View is from the north caldera rim toward the southwest. Halema`uma`u pit crater (top left) marks the location of the principal caldera vent active between about 1838 and 1924, during which time overflows from the crater built a low shield and episodic collapses formed a deep pit crater. Today, the low shield gradually rises about 35 m from the north caldera floor (bottom), which is covered by lava flows mainly erupted from Halema`uma`u in 1919.
The steep cliffs of the west caldera wall (upper right) form Uwekahuna Bluff, the highest point along the rim of Kilauea Caldera. The bluff rises about 135 m from the caldera floor. The buildings atop Uwekahuna Bluff house the USGS's Hawaiian Volcano Observatory and the Hawai`i Volcanoes National Park's Jaggar Museum.When viewed in 1823 by the Reverend William Ellis, the first person to describe the marvelous scene in writing, the caldera floor was about four times as deep as it is today -- an erupting inner "pit" was estimated to be about 540 m below the west caldera rim (an earlier estimate of 275 m depth was revised in 1997 based on evaluation of survey data; see reference below).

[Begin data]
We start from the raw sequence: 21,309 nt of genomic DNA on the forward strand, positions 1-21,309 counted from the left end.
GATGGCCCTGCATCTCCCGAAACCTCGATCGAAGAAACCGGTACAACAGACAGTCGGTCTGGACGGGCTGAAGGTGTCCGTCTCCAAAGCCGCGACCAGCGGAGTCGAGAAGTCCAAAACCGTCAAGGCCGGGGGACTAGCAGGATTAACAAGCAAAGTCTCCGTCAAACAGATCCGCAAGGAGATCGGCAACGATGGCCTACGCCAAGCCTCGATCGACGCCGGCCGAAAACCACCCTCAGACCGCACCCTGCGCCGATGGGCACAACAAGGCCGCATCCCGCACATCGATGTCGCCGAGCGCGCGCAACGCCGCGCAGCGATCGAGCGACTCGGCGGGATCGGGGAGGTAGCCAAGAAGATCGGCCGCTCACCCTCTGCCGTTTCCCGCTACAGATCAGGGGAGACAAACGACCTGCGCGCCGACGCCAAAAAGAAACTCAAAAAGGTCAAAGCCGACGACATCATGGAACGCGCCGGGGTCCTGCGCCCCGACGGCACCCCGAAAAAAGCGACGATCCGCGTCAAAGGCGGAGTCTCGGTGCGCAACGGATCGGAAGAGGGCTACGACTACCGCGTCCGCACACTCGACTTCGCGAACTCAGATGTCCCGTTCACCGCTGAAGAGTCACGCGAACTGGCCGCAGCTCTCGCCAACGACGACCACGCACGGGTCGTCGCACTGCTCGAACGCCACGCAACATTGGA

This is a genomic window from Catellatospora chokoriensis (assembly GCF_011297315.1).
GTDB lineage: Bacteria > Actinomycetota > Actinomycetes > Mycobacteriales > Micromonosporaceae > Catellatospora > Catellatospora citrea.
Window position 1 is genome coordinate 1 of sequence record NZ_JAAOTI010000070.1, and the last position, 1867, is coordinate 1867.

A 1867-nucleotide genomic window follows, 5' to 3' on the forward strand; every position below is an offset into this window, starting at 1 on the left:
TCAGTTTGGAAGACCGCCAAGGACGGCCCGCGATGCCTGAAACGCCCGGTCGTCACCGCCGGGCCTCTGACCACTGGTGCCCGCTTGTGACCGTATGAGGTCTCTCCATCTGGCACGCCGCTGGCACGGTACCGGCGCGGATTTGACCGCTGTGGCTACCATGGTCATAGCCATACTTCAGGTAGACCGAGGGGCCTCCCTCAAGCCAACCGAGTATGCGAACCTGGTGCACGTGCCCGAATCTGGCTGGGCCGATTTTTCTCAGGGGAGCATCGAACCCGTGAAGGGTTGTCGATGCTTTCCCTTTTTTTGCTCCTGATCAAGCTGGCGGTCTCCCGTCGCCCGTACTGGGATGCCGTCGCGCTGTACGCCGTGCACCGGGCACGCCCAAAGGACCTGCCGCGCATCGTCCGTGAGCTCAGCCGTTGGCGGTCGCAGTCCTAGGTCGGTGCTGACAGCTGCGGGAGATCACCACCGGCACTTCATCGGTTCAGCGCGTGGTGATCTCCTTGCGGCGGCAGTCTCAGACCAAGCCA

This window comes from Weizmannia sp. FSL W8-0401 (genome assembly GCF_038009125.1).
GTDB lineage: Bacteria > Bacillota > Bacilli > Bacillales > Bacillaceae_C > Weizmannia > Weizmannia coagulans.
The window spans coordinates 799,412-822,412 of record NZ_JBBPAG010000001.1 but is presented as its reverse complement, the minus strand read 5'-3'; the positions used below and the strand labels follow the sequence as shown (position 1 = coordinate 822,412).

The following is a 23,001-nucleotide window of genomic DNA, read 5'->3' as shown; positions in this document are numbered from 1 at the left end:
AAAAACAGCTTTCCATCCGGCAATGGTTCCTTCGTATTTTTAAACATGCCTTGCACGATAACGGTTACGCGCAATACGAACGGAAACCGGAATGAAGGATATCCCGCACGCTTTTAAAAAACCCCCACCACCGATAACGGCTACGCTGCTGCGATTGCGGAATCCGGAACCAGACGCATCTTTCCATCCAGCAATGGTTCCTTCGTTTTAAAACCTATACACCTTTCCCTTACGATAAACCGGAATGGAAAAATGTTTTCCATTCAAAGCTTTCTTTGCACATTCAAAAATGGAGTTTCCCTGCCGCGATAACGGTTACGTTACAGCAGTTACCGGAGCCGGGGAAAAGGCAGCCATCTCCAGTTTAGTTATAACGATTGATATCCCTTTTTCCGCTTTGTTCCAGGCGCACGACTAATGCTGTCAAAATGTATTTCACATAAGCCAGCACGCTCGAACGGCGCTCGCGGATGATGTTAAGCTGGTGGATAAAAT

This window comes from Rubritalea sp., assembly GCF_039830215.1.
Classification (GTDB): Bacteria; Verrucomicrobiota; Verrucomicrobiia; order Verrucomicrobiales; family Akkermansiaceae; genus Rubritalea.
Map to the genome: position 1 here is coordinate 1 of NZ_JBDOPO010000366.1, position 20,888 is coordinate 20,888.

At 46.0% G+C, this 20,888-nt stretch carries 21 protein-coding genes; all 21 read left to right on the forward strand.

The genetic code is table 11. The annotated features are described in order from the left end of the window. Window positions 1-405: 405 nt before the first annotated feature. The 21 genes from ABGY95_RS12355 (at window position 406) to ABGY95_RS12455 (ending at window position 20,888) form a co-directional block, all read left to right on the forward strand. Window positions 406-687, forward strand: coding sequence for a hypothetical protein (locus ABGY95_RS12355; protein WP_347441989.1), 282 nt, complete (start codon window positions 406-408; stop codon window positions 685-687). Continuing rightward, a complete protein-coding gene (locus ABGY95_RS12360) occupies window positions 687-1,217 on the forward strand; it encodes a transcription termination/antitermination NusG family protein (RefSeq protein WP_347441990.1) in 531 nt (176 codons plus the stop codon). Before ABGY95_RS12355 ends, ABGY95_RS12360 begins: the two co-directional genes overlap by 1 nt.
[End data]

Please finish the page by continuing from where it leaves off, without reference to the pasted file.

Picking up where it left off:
Since the most recent caldera-collapse event sometime before A.D. 1790, activity within the caldera has chiefly been rapid infilling of lava and a few intermittent collapses of the caldera floor and Halema`uma`u. The most recent eruption in the caldera was on September 25, 1982.
The modern caldera measures about 3.25 by 4.75 km across, but arcuate faults farther out define one or more previous calderas as wide as 6 km.
Mastin, L.G., 1997, Evidence for water influx from a caldera lake during the explosive hydromagmatic eruption of 1790, Kilauea volcano, Hawaii: Journal of Geophysical Research, v. 102, no. B9, p. 20,093-20,109.